Gold trains preparing to unload bullion onto Army trucks, 1941.

The first wave of gold shipments were made semi-weekly between January 11 and June 17, 1937, and overseen by the United States Post Office Department.[5][6] The gold was transported from the New York Assay office and the Phildephia Mint onto trains using postal trucks and municipal police escorts.[6] In the armored train cars, postal workers were accompanied by soldiers, secret service agents, and mint guards.[5][7] Decoy trains were employed.[6] The gold was transferred from the train onto Army trucks under the protection of soldiers armed with armor piercing bullets and machine guns. The trucks were escorted by combat cars of the 1st U.S. Cavalry Regiment to the depository.[8] The Post Office Department billed the Treasury Department for transporting the weight of the crates and gold using the fourth class postage rate with added insurance fees.[5] A total of 157.82 million troy ounces (4,909 metric tons) were moved to Fort Knox in this wave.[6] This represented 44.84% of total US gold reserves, which were 351.9 million troy ounces (10,947 metric tons) at that time.[9] It took over 5 months and required 39 trains consisting of 215 cars.[6]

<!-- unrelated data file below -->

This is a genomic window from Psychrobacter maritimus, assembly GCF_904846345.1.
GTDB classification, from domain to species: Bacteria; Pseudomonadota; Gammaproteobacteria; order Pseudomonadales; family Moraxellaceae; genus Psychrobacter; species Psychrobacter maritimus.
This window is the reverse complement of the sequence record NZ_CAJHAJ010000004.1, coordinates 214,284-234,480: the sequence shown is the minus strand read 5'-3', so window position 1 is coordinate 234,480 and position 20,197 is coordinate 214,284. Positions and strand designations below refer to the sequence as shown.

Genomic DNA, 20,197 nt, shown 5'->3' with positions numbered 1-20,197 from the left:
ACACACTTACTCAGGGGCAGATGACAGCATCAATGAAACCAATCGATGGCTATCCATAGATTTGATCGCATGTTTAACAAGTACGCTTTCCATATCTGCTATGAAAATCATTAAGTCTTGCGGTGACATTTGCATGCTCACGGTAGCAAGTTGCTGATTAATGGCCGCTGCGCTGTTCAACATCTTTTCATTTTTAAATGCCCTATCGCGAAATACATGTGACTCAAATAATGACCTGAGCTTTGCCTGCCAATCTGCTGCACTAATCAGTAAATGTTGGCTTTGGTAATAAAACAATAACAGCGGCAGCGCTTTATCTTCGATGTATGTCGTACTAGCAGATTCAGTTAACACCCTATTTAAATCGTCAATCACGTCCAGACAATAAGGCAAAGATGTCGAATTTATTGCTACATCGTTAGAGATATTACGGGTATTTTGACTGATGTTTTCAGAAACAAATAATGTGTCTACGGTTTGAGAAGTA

On March 5, 1941, Secretary of the Treasury Henry Morgenthau Jr. announced the completion of another shipment totaling 258.74 million troy ounces (8,048 metric tons) of gold from the New York Assay office to the depository. The total amount at the depository after completion of the shipment was 416.6 million troy ounces (12,956 metric tons).[10] This represented 65.58% of total US gold reserves, which were 635.2 million troy ounces (19,757 metric tons) at that time.[11] This shipment began in July of the previous year. It took seven months and required 45 trains consisting of 337 cars.[10]